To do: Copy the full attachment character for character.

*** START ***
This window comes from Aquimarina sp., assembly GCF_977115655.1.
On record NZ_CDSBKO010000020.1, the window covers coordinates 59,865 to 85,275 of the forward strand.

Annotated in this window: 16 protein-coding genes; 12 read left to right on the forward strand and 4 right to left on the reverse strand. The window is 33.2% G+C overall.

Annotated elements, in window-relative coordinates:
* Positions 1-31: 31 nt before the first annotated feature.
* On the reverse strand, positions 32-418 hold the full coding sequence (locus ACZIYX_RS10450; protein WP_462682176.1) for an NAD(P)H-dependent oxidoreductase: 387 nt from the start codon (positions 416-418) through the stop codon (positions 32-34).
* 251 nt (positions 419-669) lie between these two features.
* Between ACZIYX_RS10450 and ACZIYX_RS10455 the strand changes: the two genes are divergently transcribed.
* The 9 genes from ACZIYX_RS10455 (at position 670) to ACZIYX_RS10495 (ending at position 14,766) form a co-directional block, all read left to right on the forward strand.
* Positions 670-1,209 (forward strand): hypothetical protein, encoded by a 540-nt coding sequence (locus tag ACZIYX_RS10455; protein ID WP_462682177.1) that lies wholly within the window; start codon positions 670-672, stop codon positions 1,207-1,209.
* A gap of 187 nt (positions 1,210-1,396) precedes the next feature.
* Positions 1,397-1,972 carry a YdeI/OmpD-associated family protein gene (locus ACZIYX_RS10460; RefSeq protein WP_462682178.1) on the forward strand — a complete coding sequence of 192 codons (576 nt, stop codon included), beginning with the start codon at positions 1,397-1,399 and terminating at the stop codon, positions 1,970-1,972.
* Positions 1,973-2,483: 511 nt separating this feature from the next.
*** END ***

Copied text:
This window comes from Aquimarina sp., assembly GCF_977115655.1.
On record NZ_CDSBKO010000020.1, the window covers coordinates 59,865 to 85,275 of the forward strand.

Annotated in this window: 16 protein-coding genes; 12 read left to right on the forward strand and 4 right to left on the reverse strand. The window is 33.2% G+C overall.

Annotated elements, in window-relative coordinates:
* Positions 1-31: 31 nt before the first annotated feature.
* On the reverse strand, positions 32-418 hold the full coding sequence (locus ACZIYX_RS10450; protein WP_462682176.1) for an NAD(P)H-dependent oxidoreductase: 387 nt from the start codon (positions 416-418) through the stop codon (positions 32-34).
* 251 nt (positions 419-669) lie between these two features.
* Between ACZIYX_RS10450 and ACZIYX_RS10455 the strand changes: the two genes are divergently transcribed.
* The 9 genes from ACZIYX_RS10455 (at position 670) to ACZIYX_RS10495 (ending at position 14,766) form a co-directional block, all read left to right on the forward strand.
* Positions 670-1,209 (forward strand): hypothetical protein, encoded by a 540-nt coding sequence (locus tag ACZIYX_RS10455; protein ID WP_462682177.1) that lies wholly within the window; start codon positions 670-672, stop codon positions 1,207-1,209.
* A gap of 187 nt (positions 1,210-1,396) precedes the next feature.
* Positions 1,397-1,972 carry a YdeI/OmpD-associated family protein gene (locus ACZIYX_RS10460; RefSeq protein WP_462682178.1) on the forward strand — a complete coding sequence of 192 codons (576 nt, stop codon included), beginning with the start codon at positions 1,397-1,399 and terminating at the stop codon, positions 1,970-1,972.
* Positions 1,973-2,483: 511 nt separating this feature from the next.